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Investors pour money into emerging market ETFs during March


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Investors pour money into emerging market ETFs during March

Investorsadded $32.86 billion of fresh money to exchanged-traded funds in March,significantly higher than the $2.74 billion the industry gathered in , according to

One ofthe highlights of the month was the newfound popularity of emerging market ETFs.The biggest overallasset gatherer in March was iShares MSCI Emerging Markets (EEM), a $25.45billion ETF that swelled with the addition of $4.62 billion in net client flows.The March inflows more than erased the $1.70 billion of outflows the productexperienced in the first two months of 2016.

TheETF, which is managed by BlackRock Inc., trades approximately 69 million shareson a daily basis. EEM tends to be used primarily by institutional investors,who prefer it to other emerging market ETFs, according to S&P Global MarketIntelligence.

Comparatively,peer Vanguard FTSE Emerging Markets (VWO) pulled in just $496.2 million of newmoney last month, even though VWO's 0.15% expense ratio is well below EEM's0.69%. VWO is managed by VanguardGroup Inc.

Thefund cost is not the only difference between these two large ETFs. EEM tracksan MSCI Inc. indexthat considers South Korea to be an emerging market. The local China A sharesare not included in MSCI's broad emerging market indexes. In contrast, VWOtracks an index from FTSE/Russell, a firm that considers South Korea to be adeveloped market. That index incorporates exposure to China through A shares.

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AnotherETF with strong inflows in March was iShares J.P. Morgan USD Emerging MarketsBond (EMB). The fund pulled in $1.33 billion of new money, equal to 23% of itsoverall asset base as of the end of March. The ETF provides exposure to morethan 30 countries, including Mexico, Turkey and Russia.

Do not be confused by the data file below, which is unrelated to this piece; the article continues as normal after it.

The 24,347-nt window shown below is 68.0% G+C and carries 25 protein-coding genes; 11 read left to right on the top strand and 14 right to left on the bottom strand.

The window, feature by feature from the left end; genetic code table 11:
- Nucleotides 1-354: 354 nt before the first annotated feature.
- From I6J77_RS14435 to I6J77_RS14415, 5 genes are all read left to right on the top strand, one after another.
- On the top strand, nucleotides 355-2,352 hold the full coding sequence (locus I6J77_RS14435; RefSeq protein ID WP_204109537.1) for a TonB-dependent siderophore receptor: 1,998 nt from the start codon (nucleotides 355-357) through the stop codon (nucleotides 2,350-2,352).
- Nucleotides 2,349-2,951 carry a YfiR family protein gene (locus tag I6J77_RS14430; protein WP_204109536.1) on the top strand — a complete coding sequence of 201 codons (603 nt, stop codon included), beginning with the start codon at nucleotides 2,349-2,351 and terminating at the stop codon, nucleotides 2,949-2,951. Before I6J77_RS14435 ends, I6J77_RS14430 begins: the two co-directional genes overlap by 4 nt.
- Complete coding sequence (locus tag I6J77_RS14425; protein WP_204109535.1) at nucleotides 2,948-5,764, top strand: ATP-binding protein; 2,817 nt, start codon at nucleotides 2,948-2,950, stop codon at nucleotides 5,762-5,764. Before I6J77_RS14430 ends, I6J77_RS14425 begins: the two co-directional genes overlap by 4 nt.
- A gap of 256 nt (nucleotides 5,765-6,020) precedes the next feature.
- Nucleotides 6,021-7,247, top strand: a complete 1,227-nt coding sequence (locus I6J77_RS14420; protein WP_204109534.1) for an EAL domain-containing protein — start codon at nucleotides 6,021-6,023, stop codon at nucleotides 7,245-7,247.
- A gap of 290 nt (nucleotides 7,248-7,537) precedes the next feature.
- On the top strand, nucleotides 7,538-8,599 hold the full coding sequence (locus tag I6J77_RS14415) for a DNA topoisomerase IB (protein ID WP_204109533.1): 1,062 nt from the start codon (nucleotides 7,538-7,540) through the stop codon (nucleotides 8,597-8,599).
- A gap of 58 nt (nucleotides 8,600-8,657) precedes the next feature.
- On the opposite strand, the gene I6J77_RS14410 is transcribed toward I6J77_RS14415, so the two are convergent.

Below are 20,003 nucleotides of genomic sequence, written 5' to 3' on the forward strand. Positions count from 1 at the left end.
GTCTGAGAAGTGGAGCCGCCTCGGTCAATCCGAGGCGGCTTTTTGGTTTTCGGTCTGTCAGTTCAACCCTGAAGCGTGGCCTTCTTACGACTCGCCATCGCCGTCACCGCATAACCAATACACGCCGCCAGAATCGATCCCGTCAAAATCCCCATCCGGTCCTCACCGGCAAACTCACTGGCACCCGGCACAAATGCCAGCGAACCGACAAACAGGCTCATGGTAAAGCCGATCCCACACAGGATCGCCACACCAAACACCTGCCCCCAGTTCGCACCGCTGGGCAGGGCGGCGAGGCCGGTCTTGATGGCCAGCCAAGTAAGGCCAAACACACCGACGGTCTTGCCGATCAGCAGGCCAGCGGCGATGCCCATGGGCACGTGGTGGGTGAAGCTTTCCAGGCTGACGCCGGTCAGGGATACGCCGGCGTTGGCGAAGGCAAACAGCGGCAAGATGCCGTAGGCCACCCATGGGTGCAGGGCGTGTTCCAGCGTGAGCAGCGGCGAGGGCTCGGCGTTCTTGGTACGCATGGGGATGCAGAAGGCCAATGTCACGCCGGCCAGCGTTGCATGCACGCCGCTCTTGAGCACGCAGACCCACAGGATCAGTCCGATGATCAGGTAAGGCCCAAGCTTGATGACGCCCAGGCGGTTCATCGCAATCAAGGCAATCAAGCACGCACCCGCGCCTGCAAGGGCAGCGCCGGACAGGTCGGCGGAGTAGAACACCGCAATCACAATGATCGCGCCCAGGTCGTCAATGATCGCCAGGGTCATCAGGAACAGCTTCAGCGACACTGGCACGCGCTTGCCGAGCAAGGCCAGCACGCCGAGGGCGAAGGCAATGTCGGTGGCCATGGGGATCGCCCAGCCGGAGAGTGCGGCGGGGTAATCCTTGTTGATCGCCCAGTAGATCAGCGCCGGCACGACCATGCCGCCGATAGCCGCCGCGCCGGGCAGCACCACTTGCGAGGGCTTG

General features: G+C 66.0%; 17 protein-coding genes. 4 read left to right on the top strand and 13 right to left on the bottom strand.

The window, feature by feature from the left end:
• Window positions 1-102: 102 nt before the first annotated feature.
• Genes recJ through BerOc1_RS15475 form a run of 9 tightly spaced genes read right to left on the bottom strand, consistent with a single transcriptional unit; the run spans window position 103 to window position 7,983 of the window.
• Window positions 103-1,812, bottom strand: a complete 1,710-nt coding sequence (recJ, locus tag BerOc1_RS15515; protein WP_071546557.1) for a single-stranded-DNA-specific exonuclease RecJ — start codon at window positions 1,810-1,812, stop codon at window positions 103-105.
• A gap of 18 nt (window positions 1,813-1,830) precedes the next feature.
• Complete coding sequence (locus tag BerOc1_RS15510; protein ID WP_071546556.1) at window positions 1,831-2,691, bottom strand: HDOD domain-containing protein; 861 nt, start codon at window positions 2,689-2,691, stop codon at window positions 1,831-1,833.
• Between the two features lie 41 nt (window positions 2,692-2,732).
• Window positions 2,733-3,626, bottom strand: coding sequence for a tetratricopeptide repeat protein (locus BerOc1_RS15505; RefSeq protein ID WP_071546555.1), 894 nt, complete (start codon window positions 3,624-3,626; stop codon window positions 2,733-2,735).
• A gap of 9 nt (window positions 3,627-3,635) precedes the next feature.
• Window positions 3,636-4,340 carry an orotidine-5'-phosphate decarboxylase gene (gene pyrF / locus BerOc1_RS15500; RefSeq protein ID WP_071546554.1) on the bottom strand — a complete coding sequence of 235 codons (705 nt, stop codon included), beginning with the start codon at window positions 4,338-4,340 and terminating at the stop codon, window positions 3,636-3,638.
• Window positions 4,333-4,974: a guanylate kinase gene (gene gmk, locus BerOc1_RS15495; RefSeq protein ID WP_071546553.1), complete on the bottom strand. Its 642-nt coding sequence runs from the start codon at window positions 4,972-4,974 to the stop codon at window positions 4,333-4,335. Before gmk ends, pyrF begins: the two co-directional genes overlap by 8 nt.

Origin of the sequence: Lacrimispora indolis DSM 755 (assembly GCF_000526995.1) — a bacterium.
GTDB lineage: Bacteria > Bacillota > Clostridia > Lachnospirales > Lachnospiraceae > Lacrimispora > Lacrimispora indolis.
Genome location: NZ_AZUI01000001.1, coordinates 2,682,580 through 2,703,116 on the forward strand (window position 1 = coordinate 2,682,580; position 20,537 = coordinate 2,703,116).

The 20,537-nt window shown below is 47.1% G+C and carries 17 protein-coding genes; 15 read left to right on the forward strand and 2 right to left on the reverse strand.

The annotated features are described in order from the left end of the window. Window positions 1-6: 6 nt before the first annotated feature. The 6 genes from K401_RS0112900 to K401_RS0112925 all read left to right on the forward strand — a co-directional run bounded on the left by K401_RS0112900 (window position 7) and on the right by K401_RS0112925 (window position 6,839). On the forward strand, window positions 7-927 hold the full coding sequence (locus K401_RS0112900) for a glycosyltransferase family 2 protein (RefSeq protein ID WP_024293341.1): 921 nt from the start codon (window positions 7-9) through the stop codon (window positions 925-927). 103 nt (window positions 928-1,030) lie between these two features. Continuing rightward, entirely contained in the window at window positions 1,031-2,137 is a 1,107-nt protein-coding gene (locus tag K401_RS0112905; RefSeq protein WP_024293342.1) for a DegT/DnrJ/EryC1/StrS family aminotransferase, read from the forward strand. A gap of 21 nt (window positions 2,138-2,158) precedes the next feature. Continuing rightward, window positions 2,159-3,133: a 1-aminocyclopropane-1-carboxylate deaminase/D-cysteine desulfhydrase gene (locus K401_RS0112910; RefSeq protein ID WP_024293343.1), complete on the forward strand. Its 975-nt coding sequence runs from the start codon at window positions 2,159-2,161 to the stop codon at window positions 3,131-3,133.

SamStovall, S&P Global Market Intelligence equity strategist, noted that lowU.S. inflation and fewer expected rate hikes by the Federal Reserve helpedspark interest in emerging market securities during the month.

Otherpopular products in March were SPDR S&P 500 (SPY) and SPDR Barclays HighYield Bond (JNK), which gathered $2.92 billion and $1.76 billion, respectively,of fresh money. Both ETFs are offered by State Street Corp. unit

Overall,iShares had six ETFs on the top-10 list of asset gatherers in March. Anotherfour other iShares ETFs were among the top-10 ETFs by outflows.

Onesuch ETF was iShares MSCI Eurozone (EZU), which had $811.8 million in netclient withdrawals last month. Several peers suffered a similar fate.WisdomTree InvestmentsInc.'s Europe Hedged Equity (HEDJ) and Vanguard FTSE Europe (VGK)had outflows of $1.11 billion and $698.2 million, respectively.  

Inan effort to stimulate growth in the Eurozone, the European Central Bank announcedin mid-March that it would start buying corporate debt and to pay banks forlending to companies inside the Eurozone. But ECB chief Mario Draghi suggestedthat there would not be additional rate cuts, which S&P Global MarketIntelligence thinks caused concern among investors.

Jean-MichelSix, Standard & Poor's EMEA Chief Economist, views the ECB's actions as akey element of its credit easing policy. He believes that the central bank willsupport lending by easing term-funding costs, despite subdued private sectordemand.

Thelargest overall outflows were to iShares Short Treasury Bond (SHV) and iShares1-3 Year Treasury Bond (SHY). These products were more popular earlier in theyear when investors sought out the relative safety of short-term governmentbonds.

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S&PGlobal Market Intelligence operates independently from Standard & Poor'sCredit Rating Services.